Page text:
The lead in the op-ed posted on ESPN on Thursday by agent Jeff Schwartz, who represents Kevin Love, Blake Griffin, Paul Pierce and other NBA stars, is that the NBPA search for a new executive director, a post left open for a full year since the dismissal of Billy Hunter, is a joke, and a sham and needs to start over.
This is not new, but the strong words from a powerful agent so close to the process certainly will stir some rumblings from the players behind closed doors. But if you read deeper, you start to see another message in Schwartz' missive. He wants the agents more heavily involved in NBPA business.
The next Executive Director should not be selected by a small group operating in a cone of silence. Players and agents alike should be involved in the process. They should be asked to identify possible candidates, provide their input regarding candidates and, most importantly, contribute to the composition of a list of finalists that is openly distributed to players and agents for consideration and vetting before any candidate is put forward for a vote. The union's announcement at All-Star Weekend that the process will proceed with players receiving video presentations from the two reported finalists is a rushed process at best and a manipulation of the process at worst. Players and agents have the right and responsibility to meet and question candidates face-to-face.
As strange as this sounds to me, I recognize that the prospect of involving player agents in this process is seen as a thorny issue by some in the union. I would counter by saying that the interests of agents and the players they represent, both individually and collectively, are indivisibly intertwined. Agents stand with their clients on the front lines of CBA negotiations with the NBA as well as represent their interests during the draft and in contract negotiations with NBA teams. As such, we are stakeholders in this sport on a parallel plane with our clients and should have a voice in determining the NBPA's next leader. And from a strictly economic standpoint, no one is better versed in understanding what it will take for a new Executive Director to be successful in negotiating with the NBA than the agents.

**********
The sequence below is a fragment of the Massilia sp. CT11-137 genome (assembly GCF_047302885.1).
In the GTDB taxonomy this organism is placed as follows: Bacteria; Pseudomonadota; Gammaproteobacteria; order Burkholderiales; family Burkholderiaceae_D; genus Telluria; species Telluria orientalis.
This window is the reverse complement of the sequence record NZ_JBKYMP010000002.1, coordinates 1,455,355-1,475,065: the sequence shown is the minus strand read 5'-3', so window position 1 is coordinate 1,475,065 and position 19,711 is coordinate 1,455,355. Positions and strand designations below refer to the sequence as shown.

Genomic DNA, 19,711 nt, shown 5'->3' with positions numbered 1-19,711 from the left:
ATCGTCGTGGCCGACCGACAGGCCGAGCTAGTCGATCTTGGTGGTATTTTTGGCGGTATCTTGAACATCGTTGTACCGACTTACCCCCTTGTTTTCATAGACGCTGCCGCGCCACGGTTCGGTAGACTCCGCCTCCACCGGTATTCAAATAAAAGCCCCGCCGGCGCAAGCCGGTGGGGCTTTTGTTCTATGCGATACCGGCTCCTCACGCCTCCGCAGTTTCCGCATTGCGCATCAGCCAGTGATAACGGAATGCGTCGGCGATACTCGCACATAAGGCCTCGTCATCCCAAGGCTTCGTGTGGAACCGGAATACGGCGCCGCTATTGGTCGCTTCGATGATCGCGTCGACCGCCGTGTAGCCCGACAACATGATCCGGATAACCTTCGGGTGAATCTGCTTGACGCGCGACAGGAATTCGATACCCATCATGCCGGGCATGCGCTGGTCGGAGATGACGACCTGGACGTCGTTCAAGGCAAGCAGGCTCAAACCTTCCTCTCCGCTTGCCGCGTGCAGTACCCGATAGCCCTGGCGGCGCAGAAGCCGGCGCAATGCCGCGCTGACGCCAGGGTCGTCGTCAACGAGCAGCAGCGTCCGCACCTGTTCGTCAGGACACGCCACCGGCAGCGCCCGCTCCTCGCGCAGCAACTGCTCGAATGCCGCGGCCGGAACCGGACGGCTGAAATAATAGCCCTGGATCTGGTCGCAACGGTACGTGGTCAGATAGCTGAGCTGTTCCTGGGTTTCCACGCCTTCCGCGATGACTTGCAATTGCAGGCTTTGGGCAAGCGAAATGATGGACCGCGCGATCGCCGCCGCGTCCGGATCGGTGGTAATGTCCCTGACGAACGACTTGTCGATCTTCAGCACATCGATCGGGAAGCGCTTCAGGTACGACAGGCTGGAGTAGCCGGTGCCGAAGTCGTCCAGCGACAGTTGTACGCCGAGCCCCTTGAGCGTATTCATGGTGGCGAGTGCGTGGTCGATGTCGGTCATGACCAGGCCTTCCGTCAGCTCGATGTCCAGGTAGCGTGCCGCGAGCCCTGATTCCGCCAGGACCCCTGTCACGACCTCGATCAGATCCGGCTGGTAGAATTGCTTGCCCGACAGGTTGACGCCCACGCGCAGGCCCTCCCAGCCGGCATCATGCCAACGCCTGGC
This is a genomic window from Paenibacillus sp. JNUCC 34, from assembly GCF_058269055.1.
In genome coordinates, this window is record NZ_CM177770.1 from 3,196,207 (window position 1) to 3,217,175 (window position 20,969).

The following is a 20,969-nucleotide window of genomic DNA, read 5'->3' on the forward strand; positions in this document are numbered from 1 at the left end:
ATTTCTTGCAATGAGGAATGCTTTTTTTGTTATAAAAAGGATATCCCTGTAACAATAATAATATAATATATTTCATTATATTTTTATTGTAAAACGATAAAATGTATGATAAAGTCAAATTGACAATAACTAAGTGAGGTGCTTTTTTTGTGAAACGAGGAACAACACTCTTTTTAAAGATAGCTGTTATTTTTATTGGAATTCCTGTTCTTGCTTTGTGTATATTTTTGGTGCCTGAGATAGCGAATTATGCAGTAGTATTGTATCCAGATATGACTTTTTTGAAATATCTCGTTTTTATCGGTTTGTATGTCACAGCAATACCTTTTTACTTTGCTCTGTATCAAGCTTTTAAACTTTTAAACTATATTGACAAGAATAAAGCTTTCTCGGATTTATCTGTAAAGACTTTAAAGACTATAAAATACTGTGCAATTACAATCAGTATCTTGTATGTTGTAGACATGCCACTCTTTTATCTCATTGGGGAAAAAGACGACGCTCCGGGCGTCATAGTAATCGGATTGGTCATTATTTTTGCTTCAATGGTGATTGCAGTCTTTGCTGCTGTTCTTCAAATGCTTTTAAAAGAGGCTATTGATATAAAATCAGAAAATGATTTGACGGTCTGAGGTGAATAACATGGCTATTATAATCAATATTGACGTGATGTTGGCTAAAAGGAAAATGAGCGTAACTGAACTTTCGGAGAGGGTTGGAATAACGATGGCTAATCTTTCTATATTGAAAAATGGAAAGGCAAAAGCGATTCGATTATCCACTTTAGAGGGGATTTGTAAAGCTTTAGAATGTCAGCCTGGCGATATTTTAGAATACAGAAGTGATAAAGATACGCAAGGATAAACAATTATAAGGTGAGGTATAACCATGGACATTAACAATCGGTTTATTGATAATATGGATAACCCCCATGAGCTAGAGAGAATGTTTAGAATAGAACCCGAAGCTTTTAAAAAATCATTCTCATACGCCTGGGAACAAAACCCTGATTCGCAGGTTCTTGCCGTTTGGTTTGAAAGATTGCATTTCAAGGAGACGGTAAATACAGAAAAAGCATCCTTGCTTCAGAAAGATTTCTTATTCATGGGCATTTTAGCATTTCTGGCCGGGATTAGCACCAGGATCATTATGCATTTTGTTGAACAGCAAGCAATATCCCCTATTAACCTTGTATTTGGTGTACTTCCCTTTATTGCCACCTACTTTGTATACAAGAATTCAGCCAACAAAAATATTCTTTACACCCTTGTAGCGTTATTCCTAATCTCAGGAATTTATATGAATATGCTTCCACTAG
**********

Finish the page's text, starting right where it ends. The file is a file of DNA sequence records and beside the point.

After the mess with Hunter last year, several members of the NBPA executive committee told me that a priority going forward for the union was to attempt to limit the outside influences in union business. You woud presume that would include agents, who have a strong investment, as Schwartz says, in players' current interests. The key there is "current." What may be best for the players short-term, and by extension for the agents, may not be what's best for the players long-term, something that doesn't affect the agents, at least not to the same degree.
But then you have to factor this: the NBPA is a joke. After securing a strong postion and guaranteed contracts, they've seen most of ther gains rolled back through the prior negotiations and lockouts. They are disorganized and worse, disinterested right up until the point where the league locks them out. Only when the checks stop coming do the players start to pay attention to league business. If the players won't or can't be involved day to day in the business of the union, maybe it's better for agents, who are well-versed in not only the current issues but the history of the negotiations and the actors involved, to take a bigger role. After all, they have the ability to stand up to the league in a way most players can't, just by virtue of the circumstances.
When Chris Paul was made President of the NBPA, many expected a tougher take and a more organized approach. So far it's been the same story for a faltering union, confusion and apathy. They have a few years before the next lockout (and there will be a lockout). They need to start getting organized now if they want a chance to protect themselves from future rollbacks of salary and benefits.